The Easter Lily
|The Easter Lily (1893)
|This poem was published in the posthumous anthology The Garden of Years and Other Poems (1904).|
A little child, as winter turned to spring,
Tended a lily-plant with patient care,
Thinking, when she should see it blossoming,
To set it on the chancel-step; that there,
When Easter dawned on Lent, the spotless thing
Might on the feast-day be her offering,
Lifting its own white face to One more fair.
But, as the plant grew upward day by day,
Raising itself from earth towards the sky,
So seemed the child from earth to draw away,
The while she feared to see the lily die;
Unthinking that, ere broke the Easter ray,
She might her own white soul before Him lay
For Whom she sought the flower to sanctify.
Time passed. The lily bloomed not; and the night
Before the feast had come. And so the child
Sent to the church the cherished plant, despite
’T was but an unblown bud; and—reconciled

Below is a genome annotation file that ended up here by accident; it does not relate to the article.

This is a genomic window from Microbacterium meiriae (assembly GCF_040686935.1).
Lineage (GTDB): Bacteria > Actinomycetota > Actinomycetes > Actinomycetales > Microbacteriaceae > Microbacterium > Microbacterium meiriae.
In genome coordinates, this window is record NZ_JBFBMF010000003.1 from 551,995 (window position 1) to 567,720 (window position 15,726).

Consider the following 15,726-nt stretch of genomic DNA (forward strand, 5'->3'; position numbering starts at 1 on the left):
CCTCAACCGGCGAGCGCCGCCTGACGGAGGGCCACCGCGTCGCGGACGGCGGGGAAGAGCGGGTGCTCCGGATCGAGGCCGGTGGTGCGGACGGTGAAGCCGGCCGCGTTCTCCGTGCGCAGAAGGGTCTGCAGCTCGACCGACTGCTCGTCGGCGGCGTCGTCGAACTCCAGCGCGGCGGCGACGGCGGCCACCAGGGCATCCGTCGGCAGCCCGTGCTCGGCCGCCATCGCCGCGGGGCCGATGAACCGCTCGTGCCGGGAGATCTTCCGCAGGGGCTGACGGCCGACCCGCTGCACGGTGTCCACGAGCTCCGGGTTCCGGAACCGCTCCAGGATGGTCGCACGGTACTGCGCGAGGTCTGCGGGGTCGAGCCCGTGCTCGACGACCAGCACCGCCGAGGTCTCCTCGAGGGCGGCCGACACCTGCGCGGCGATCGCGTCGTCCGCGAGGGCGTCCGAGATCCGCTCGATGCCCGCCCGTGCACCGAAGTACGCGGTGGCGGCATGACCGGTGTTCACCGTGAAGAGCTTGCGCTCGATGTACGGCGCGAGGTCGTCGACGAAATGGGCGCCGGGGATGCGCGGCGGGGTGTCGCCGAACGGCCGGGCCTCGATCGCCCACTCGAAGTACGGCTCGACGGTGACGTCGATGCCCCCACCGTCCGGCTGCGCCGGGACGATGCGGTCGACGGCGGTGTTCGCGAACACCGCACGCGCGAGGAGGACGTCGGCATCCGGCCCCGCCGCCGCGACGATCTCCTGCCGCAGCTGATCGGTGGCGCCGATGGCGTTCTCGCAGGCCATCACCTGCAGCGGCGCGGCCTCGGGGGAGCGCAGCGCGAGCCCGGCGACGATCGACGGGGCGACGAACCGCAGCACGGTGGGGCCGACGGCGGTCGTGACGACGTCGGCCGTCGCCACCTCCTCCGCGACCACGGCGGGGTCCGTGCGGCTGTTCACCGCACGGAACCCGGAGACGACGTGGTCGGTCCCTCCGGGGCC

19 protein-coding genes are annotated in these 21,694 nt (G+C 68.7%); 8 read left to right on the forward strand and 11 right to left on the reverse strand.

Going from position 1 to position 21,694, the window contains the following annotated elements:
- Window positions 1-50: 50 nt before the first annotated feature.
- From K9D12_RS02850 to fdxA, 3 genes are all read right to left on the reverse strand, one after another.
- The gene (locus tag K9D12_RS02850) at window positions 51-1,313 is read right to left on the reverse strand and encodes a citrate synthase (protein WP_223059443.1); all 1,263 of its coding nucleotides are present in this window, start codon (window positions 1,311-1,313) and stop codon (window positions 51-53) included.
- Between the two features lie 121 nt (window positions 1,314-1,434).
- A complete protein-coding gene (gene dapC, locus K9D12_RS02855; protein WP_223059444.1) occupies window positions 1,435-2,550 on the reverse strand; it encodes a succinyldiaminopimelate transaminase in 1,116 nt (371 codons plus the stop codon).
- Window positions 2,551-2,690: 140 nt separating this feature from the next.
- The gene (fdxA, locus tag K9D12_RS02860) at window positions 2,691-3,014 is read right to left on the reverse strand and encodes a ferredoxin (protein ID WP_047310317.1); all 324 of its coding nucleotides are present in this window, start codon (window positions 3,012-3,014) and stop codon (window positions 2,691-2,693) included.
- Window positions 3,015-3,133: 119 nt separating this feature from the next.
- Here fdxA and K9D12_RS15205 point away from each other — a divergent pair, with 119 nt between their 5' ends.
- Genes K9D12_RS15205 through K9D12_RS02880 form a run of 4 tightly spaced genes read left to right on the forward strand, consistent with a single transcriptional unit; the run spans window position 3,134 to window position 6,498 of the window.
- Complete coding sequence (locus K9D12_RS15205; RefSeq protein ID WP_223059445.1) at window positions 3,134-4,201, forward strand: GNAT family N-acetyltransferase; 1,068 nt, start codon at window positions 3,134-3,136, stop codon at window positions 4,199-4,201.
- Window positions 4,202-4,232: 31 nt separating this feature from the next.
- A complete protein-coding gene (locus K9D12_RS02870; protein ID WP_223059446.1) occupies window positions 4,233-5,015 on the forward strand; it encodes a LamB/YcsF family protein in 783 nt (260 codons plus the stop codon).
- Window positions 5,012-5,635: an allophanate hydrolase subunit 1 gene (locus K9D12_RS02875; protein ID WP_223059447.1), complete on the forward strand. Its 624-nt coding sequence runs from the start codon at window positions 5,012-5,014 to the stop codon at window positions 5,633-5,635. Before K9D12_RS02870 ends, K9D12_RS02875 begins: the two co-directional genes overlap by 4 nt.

That on the altar-step, midst flowers white,
Her poor green stalk watched out the silent flight
Of hours until the morn—contented smiled.
• • • • • • • •
Fair broke the dawn upon the altar’s hem
Of lilies, breathing Easter greeting sweet;
But, with the night that so perfected them,
The child’s own spirit fled, the Light to meet
Beyond the heaven’s roseate diadem;
And, with the morning, bloomed upon the stem
The fair, white soul her own had longed to greet!
New York, 1893.
|This work published before January 1, 1923 is in the public domain worldwide because the author died at least 100 years ago.|